What PHP does
What PHP does
Tuesday, 08 December 2009
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What PHP does
Direct text
Dynamic web pages


Direct text

The echo command is one of a number that send output to the browser and they all have their uses but you can send output to the browser without any commands at all. If you simply include some text in the PHP program that is outside of the <?php and ?> tags then it is simply sent to the browser unmodified. So you could have written the previous program as:

Hello PHP World

with no sign of a PHP command anywhere and no <?php ?> tags - you don't even need quotes around the text.

The rule is:

  • Any text not enclosed in <?php ?> is simply passed to the output as if it was within an echo instruction.

This makes it possible to include blocks of HTML, or text that is part of the web page, that never change and isn't processed by PHP commands.

You can even interweave text and PHP as and when it is needed. So you can have some text, a block of PHP, some more text and then some more PHP and the result is sent to the output in the same order. For example:

echo 'Hello';
echo 'PHP' ;
echo 'World';

This produces:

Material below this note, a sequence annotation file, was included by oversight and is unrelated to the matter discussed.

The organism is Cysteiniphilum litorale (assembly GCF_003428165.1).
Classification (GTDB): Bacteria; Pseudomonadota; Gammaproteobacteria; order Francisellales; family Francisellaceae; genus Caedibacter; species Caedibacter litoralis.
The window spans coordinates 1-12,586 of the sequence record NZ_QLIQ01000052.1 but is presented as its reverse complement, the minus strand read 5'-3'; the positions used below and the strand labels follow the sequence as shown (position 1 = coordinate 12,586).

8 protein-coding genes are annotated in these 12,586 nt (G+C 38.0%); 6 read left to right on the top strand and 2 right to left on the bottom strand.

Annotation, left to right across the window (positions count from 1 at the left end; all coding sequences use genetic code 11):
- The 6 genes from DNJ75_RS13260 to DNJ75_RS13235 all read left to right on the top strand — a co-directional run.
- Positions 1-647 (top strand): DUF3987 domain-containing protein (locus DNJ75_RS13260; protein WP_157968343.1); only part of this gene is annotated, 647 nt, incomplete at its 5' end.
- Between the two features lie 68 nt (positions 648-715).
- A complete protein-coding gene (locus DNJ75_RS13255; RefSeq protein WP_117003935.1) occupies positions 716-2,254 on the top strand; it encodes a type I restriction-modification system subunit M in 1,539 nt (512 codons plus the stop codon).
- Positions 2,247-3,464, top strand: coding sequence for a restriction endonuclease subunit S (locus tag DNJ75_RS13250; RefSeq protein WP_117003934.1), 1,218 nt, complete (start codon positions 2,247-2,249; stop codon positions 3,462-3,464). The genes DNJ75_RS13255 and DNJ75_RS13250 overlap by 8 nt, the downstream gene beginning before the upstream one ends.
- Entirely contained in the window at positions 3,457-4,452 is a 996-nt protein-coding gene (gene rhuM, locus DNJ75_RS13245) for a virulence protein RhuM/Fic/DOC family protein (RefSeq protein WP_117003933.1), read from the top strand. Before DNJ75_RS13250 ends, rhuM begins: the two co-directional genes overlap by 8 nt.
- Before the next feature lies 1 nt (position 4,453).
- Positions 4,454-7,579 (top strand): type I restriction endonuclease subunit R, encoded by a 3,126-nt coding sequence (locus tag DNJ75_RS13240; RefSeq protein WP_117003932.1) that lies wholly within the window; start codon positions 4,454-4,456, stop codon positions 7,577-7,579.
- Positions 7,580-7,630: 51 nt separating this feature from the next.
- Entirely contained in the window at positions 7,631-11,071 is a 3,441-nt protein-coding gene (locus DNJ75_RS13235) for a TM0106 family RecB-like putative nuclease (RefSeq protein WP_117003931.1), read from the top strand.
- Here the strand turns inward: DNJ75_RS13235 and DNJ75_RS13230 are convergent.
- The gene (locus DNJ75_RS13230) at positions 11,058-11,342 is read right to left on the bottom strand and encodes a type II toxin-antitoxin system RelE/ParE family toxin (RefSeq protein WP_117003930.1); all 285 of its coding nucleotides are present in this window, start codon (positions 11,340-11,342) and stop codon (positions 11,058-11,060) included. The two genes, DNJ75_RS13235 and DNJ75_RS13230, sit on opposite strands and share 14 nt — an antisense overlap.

Notice that all of the text is on a single line even though it looks as if it should be on separate lines. The reason is that a web browser ignores any line breaks in the text that is sent to it. If you want to format text in a web page then you have to use HTML tags to do the job. In particular if you want a line break you need to use the tag <br/> . For example:

Greetings <br/>
echo 'Hello <br/>';
echo 'PHP <br/>' ;
echo 'World <br/>';

which has line breaks after each word. Notice the two different ways that the <br/> tag has been inserted - just as part of the text of the page and within an echo instruction. The effect is the same however and the <br/> tag is sent to the output and hence to the client browser with the result:



You can see that the problem with this approach to building a PHP program is that it is very messy. You have PHP, HTML and plain text intermingled and this makes it very difficult to read. When if comes to programming the simpler things are the better because there is less likelihood that a bug will use the mess to hide.

There are ways to make the generation of a web page appear much simpler and more straightforward to follow but it involves some more advanced ideas. For the moment you need to keep in mind that the examples that follow might not be written in the best possible way for real use but in the best possible way to demonstrate some point or idea.

The key point to keep in mind is that the purpose of a PHP program is to generate a web page and the HTML, text or whatever can be embedded into the program or generated by echo or similar instructions.


Some programmers like to think of a PHP program as a web page that happens to have some PHP instructions embedded in it at various places. You might find this helpful but thinking about a PHP program as something that generates text and HTML to be sent to the browser is closer to reality.




Last Updated ( Monday, 15 February 2010 )

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